What To Do At Any Age ~ Be Happy
Life is not a rehearsal. We all want to get it right, though that’s much harder to do than say. Future postings on this website will look at some life-stage-specific ideas for ‘what to do’. But this is a list of ideas about how to be as happy as you can, whatever your age and situation. I hope they’re useful.
Here are the ideas so far, to be tried every day. I’d like to think they apply just as much whether you’re just beginning life’s journey, or are well into that adventure…….
Start the day positively: smile!
No-one can feel good all the time, but most of us, most of the time, could try harder than we do to achieve this. Would it do any harm to think, as we awake, ‘Today I will smile and be pleasant whenever I can’?
Who knows? Those sentiments might even be reciprocated – a win-win if ever there was one.
Perform random acts of kindness
There’s a whole movement, started by Danny Wallace, dedicated to the performance of Random Acts of Kindness – and it’s a great idea. Whoever and wherever you are, there’s almost sure to be an opportunity at some point in the day to perform a random quiet act of kindness, however small, just to help someone along – even if they’ll never know who did it.
Being kind to others is also being kind to yourself. And kindness might become contagious.
The planet isn’t ours to waste, however old, young, wealthy or not we may be. We all need to do what we can to achieve a sustainable environment. Our daily routines, what we eat, how we travel, and many other things; all are part of the equation.
An eco-‘can-do’ approach is a necessary part of everyone’s life. No ifs or buts, we need to be eco-conscious, every day. It goes with actively noticing what’s around us. How carbon-neutral, in friendly co-operation with others, can you become?
Try ‘No-TV’ days
This is a little time-luxury just for you as a person.
Do you really need to ‘watch the box’ every day? Are there occasions when talking and sharing with others are more important? Or how about some quality time on your own – a good book, music, indulging in an interest or hobby, even just sitting in the garden or park?
Maybe you could rotate ‘No TV Day’ across the week, or perhaps just make it a daily hour or two? You might be surprised by all the other positive and pleasant things you could do or experience instead.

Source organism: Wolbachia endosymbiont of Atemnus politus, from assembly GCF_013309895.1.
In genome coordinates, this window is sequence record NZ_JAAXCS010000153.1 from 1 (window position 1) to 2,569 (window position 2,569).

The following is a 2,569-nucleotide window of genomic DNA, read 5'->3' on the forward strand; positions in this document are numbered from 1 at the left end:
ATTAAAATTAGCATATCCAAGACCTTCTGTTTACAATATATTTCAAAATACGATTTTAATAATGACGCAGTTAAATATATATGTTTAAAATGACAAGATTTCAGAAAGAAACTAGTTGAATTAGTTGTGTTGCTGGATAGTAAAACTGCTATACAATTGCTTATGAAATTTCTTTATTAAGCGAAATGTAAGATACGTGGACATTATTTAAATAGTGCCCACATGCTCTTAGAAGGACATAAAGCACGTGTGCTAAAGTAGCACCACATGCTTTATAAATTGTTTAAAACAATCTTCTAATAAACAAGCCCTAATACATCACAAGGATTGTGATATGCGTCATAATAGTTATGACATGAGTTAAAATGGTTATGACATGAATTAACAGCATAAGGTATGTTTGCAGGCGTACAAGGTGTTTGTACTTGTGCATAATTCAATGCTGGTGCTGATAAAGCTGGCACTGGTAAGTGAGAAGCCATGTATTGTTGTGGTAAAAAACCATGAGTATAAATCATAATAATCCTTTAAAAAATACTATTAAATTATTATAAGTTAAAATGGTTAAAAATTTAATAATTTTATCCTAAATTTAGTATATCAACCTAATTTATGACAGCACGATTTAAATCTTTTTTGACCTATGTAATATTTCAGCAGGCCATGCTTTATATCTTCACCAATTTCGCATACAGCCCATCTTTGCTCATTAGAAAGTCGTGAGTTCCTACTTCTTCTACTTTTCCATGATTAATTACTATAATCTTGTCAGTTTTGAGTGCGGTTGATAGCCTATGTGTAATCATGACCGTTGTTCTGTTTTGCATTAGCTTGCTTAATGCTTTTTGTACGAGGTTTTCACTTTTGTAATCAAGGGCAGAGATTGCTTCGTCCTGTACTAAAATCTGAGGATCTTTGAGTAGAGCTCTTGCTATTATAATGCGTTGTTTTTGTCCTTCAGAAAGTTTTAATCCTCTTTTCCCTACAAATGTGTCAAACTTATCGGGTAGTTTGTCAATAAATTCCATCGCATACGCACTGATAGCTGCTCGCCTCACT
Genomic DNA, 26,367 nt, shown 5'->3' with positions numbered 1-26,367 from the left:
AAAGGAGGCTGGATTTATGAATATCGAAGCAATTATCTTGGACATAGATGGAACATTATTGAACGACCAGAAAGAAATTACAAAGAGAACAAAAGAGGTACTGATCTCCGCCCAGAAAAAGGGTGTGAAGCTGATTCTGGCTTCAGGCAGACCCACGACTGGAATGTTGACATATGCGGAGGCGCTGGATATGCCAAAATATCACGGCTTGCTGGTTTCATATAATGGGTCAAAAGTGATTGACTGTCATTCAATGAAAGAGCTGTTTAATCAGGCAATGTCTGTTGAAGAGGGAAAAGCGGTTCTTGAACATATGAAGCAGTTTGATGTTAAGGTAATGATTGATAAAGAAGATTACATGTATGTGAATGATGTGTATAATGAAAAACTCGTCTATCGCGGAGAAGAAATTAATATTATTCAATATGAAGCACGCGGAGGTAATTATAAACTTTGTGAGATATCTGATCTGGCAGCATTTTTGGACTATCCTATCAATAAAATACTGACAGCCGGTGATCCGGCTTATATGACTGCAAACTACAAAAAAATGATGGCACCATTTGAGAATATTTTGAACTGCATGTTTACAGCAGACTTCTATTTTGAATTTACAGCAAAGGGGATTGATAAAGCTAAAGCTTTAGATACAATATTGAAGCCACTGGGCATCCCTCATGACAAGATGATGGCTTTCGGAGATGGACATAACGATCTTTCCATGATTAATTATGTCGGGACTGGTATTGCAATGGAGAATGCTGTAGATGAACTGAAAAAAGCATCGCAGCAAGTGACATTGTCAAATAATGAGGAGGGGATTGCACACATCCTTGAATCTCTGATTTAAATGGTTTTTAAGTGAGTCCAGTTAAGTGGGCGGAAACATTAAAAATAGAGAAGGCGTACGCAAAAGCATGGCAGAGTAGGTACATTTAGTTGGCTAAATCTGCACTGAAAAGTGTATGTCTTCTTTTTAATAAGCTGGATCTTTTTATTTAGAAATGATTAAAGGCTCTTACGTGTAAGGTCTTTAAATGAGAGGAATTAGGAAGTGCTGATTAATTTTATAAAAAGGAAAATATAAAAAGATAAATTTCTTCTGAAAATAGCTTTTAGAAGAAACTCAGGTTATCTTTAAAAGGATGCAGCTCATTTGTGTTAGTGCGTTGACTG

Stay off the cynicism
Cynicism is very easy. We sometimes assume that people are only in things for their own good; perhaps we ascribe motives which may or may not be fair. And maybe we criticise when silence or support might be a better way forward.
In taking the cynic’s view, we seemingly protect ourselves from the responsibility to have a personal opinion. Is this helpful?
By all means be cautious; but please don’t be cynical. It’s corrosive and it gets us nowhere.
Use that pedometer
Nine or ninety, we need exercise to keep mind and body functioning well.
So, if you possibly can, get a pedometer and use it. The idea is to see, from whatever starting point, how much more you can clock up each day on your ‘pedometer count’.
Enjoy the fresh air as you walk wherever you can. Appreciate the changing views and the people around you. Let your walking be an adventure for body and soul.
Make a daily ‘went-right’ list
And finally… you aimed to start the day positively, now try to finish it in similar style.
Of course everyone needs to learn intelligently from mistakes (who doesn’t make some?), but as you get to the end of each day, ask what actually went right that day.
This used to be called ‘counting your blessings’. Maybe that sounds quaint to modern ears, but there is always good reason to remind ourselves how much is positive in our lives. Not everyone can be wealthy or fantastically fit; nonetheless very few of us, in the modern western world at least, have nothing to appreciate or be thankful for.
But your daily ‘what went-right’ list is more actively positive than simply counting blessings, important though this is. It’s about the things you and yours accomplished and achieved in that twenty four hours, and how you contributed to your own and others’ well-being – which is a good note on which to finish any day.
And devise your own ‘happy list’
These ideas are just a start. You know what would add most to your personal day, and you’d really like to do. So make your own list of daily positives.
There’s only one ‘rule’ – your list should be constructive, happy, do-able and, at no point, include the word ‘not’. Discover for yourself the power of being gently positive. Do make it a habit.
Read the discussion of this article which follows the book E-store…